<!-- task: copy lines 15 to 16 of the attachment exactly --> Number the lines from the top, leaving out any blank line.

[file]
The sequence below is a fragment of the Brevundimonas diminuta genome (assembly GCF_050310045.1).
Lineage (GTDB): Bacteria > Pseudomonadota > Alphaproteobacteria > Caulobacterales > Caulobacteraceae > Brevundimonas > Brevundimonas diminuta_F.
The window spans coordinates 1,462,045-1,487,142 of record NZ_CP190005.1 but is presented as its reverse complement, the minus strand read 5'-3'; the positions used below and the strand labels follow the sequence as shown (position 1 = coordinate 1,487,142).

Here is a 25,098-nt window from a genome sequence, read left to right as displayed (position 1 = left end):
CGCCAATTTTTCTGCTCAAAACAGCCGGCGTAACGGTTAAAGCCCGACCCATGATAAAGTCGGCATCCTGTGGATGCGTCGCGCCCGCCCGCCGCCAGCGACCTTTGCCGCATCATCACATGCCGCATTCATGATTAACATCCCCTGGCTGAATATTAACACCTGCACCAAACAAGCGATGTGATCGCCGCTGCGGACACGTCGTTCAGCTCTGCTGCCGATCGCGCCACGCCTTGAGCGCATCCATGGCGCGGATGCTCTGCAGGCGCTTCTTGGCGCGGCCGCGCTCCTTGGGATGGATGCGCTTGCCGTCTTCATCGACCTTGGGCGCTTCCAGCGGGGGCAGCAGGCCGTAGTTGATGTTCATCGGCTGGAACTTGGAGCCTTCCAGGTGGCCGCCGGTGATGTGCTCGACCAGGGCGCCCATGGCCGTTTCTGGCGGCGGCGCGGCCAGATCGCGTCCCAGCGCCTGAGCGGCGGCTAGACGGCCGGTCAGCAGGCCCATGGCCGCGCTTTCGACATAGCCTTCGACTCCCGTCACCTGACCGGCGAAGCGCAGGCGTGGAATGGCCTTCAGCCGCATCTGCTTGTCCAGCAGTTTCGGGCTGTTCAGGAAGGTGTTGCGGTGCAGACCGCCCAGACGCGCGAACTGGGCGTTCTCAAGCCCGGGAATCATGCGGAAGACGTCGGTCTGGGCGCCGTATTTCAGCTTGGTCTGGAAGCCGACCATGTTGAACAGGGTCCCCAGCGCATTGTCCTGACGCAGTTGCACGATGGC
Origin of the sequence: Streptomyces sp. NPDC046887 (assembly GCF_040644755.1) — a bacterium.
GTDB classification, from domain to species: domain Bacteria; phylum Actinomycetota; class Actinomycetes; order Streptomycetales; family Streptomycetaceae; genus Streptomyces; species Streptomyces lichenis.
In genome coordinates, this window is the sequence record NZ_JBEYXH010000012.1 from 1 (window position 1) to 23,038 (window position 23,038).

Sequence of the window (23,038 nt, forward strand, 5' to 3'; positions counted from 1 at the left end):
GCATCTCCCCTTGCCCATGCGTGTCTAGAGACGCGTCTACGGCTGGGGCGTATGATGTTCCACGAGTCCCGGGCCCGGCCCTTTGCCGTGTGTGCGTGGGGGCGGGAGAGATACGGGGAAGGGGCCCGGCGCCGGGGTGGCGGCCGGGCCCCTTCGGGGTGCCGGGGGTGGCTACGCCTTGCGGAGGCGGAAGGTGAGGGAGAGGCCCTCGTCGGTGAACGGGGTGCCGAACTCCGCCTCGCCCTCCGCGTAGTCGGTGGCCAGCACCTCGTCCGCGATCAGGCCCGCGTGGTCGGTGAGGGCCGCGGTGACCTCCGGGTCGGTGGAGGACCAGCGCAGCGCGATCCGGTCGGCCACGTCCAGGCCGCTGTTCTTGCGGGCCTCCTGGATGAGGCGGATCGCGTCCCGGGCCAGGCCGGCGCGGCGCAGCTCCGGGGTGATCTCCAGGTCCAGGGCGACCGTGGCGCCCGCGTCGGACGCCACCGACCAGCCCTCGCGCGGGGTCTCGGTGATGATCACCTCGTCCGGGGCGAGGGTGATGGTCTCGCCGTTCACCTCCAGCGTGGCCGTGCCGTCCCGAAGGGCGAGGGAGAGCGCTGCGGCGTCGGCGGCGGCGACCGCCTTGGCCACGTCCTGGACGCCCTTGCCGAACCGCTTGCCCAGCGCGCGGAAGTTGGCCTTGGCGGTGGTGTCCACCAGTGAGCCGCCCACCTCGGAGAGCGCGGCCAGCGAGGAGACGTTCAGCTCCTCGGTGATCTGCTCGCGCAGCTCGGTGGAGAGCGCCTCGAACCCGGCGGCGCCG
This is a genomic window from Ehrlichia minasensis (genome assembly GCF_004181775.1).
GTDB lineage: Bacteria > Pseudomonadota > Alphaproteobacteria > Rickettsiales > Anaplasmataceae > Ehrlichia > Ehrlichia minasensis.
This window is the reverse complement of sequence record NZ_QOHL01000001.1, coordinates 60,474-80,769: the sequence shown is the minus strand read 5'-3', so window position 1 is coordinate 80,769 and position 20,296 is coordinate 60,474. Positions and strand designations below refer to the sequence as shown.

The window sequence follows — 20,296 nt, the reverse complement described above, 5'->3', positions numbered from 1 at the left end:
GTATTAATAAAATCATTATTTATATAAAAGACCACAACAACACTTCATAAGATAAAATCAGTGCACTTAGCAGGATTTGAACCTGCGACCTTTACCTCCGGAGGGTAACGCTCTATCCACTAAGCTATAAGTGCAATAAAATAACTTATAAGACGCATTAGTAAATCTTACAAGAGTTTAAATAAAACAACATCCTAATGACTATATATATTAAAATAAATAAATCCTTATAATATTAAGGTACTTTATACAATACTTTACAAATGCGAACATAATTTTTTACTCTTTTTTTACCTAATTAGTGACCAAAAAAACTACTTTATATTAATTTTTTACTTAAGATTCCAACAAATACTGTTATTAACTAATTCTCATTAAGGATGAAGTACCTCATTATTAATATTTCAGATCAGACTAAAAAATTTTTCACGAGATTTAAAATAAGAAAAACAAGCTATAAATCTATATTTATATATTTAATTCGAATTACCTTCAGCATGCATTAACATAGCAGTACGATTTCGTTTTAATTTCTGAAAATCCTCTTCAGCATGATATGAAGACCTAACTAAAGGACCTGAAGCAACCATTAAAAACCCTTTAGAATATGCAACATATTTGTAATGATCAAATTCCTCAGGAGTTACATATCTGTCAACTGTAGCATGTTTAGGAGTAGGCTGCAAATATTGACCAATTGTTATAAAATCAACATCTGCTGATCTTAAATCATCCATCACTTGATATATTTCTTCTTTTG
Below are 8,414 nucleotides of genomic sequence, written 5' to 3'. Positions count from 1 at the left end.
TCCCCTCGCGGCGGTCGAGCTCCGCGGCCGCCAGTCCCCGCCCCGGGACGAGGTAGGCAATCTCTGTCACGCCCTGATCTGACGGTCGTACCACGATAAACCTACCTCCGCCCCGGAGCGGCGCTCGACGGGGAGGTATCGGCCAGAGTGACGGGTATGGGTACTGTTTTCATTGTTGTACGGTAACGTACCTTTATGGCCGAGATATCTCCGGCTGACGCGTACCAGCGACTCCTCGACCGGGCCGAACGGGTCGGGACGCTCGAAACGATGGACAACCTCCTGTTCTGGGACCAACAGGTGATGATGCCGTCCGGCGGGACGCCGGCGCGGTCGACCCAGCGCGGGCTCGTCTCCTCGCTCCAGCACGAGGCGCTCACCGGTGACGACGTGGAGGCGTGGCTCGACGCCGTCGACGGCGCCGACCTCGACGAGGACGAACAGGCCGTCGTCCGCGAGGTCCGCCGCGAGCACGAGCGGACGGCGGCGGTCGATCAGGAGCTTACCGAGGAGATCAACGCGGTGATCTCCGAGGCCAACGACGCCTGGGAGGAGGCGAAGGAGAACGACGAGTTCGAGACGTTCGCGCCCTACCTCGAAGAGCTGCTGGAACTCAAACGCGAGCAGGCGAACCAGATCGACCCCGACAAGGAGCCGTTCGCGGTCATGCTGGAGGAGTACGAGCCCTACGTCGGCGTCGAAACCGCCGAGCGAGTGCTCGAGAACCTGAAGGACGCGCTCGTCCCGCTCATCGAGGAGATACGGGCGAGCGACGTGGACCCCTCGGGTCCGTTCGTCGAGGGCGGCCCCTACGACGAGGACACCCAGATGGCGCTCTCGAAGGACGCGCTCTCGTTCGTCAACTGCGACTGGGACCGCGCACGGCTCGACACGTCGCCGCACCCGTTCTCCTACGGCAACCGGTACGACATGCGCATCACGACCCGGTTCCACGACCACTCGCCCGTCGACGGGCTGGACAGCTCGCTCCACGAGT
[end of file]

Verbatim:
GTATTAATAAAATCATTATTTATATAAAAGACCACAACAACACTTCATAAGATAAAATCAGTGCACTTAGCAGGATTTGAACCTGCGACCTTTACCTCCGGAGGGTAACGCTCTATCCACTAAGCTATAAGTGCAATAAAATAACTTATAAGACGCATTAGTAAATCTTACAAGAGTTTAAATAAAACAACATCCTAATGACTATATATATTAAAATAAATAAATCCTTATAATATTAAGGTACTTTATACAATACTTTACAAATGCGAACATAATTTTTTACTCTTTTTTTACCTAATTAGTGACCAAAAAAACTACTTTATATTAATTTTTTACTTAAGATTCCAACAAATACTGTTATTAACTAATTCTCATTAAGGATGAAGTACCTCATTATTAATATTTCAGATCAGACTAAAAAATTTTTCACGAGATTTAAAATAAGAAAAACAAGCTATAAATCTATATTTATATATTTAATTCGAATTACCTTCAGCATGCATTAACATAGCAGTACGATTTCGTTTTAATTTCTGAAAATCCTCTTCAGCATGATATGAAGACCTAACTAAAGGACCTGAAGCAACCATTAAAAACCCTTTAGAATATGCAACATATTTGTAATGATCAAATTCCTCAGGAGTTACATATCTGTCAACTGTAGCATGTTTAGGAGTAGGCTGCAAATATTGACCAATTGTTATAAAATCAACATCTGCTGATCTTAAATCATCCATCACTTGATATATTTCTTCTTTTG
Below are 8,414 nucleotides of genomic sequence, written 5' to 3'. Positions count from 1 at the left end.